* Affymetrix Inc., of Santa Clara, Calif., licensed access to its GeneChip technology to Warner-Lambert Co., of Morris Plains, N.J., for analysis of gene expression. Financial terms were not disclosed. In the agreement, Affymetrix will make custom GeneChip arrays with genes selected by Warner-Lambert to monitor their reactions to experimental drugs. Affymetrix will receive access and design fees plus payments for each chip made for use by Warner-Lambert's Parke-Davis Group.
* Corvas International Inc., of San Diego, said results of a Phase Ia trial of its anticoagulant, NAPc2, showed the drug was safe and demonstrated an anti-clotting effect. NAPc2, derived from hookworms, is an inhibitor of Factor VIIa and tissue factor, which are enzymes that trigger blood clot formation. NAP stands for nematode anticoagulant proteins. The drug candidate initially is targeted for treatment of deep vein thrombosis.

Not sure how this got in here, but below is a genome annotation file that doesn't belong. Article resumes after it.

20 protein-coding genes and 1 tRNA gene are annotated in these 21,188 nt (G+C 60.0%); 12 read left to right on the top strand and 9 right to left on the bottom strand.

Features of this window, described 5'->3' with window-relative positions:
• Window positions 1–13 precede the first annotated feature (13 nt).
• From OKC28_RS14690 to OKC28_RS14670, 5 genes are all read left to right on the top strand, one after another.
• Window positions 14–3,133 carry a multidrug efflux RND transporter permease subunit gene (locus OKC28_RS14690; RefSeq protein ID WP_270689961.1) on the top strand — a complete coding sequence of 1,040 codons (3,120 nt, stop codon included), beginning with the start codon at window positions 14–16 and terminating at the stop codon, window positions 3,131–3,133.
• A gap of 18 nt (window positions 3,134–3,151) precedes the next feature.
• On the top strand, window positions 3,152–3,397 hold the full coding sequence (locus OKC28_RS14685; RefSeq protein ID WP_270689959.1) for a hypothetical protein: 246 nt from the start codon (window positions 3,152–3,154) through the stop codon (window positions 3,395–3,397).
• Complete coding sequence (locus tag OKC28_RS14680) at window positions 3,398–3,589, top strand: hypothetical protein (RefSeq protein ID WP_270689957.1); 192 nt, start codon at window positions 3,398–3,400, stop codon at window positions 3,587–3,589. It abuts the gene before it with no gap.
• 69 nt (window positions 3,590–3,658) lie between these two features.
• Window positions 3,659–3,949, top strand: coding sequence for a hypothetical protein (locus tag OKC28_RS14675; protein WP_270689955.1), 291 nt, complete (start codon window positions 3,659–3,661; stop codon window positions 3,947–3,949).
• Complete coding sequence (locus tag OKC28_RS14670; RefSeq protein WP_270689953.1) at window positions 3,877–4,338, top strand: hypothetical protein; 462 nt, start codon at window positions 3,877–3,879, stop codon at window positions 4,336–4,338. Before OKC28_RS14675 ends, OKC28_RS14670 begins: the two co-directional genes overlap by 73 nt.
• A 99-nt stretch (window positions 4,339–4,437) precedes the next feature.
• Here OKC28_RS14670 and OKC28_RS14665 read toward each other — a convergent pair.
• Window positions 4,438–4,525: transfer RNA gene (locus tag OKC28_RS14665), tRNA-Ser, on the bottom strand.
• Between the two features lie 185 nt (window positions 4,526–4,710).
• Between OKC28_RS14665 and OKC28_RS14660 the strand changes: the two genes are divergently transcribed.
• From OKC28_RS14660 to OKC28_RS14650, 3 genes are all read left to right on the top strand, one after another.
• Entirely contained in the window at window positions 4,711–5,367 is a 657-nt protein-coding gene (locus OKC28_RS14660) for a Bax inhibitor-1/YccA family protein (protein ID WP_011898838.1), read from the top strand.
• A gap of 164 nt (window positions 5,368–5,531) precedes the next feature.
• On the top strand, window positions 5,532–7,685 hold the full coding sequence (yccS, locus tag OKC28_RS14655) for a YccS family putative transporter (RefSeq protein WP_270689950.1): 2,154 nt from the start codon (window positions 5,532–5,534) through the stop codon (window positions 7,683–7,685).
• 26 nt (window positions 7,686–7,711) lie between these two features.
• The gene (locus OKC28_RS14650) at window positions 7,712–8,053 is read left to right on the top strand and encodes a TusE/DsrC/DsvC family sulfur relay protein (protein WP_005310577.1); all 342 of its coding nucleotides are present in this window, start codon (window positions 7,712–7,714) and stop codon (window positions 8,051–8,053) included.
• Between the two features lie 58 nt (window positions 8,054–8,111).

* Maxygen Inc., of Santa Clara, Calif., and Novo Nordisk A/S, of Bagsvaerd, Denmark, entered a technology licensing agreement and research and development program in the field of industrial enzymes. The companies will combine their directed evolution (DNA shuffling) technologies, with Novo Nordisk gaining an exclusive license to use the technologies to develop proteins and enzymes in designated industrial enzyme fields, while Maxygen has rights to other applications.
* Neurobiological Technologies Inc., of Richmond, Calif., began a Phase II trial of Xerecept to control swelling of the brain associated with cancer. The drug is a synthetic form of human corticotropin-releasing factor. The study is expected to enroll 90 patients with malignant brain tumors.
* Oceanix Biosciences Corp., of Hanover, Md., entered a collaboration with Amersham Life Science Ltd., of London. Financial terms were not disclosed. Oceanix's NovaScreen division, a contract research organization, will use two Amersham technologies (the scintillation proximity assay and Cytostar-T) to develop cell-based assays for drug discovery.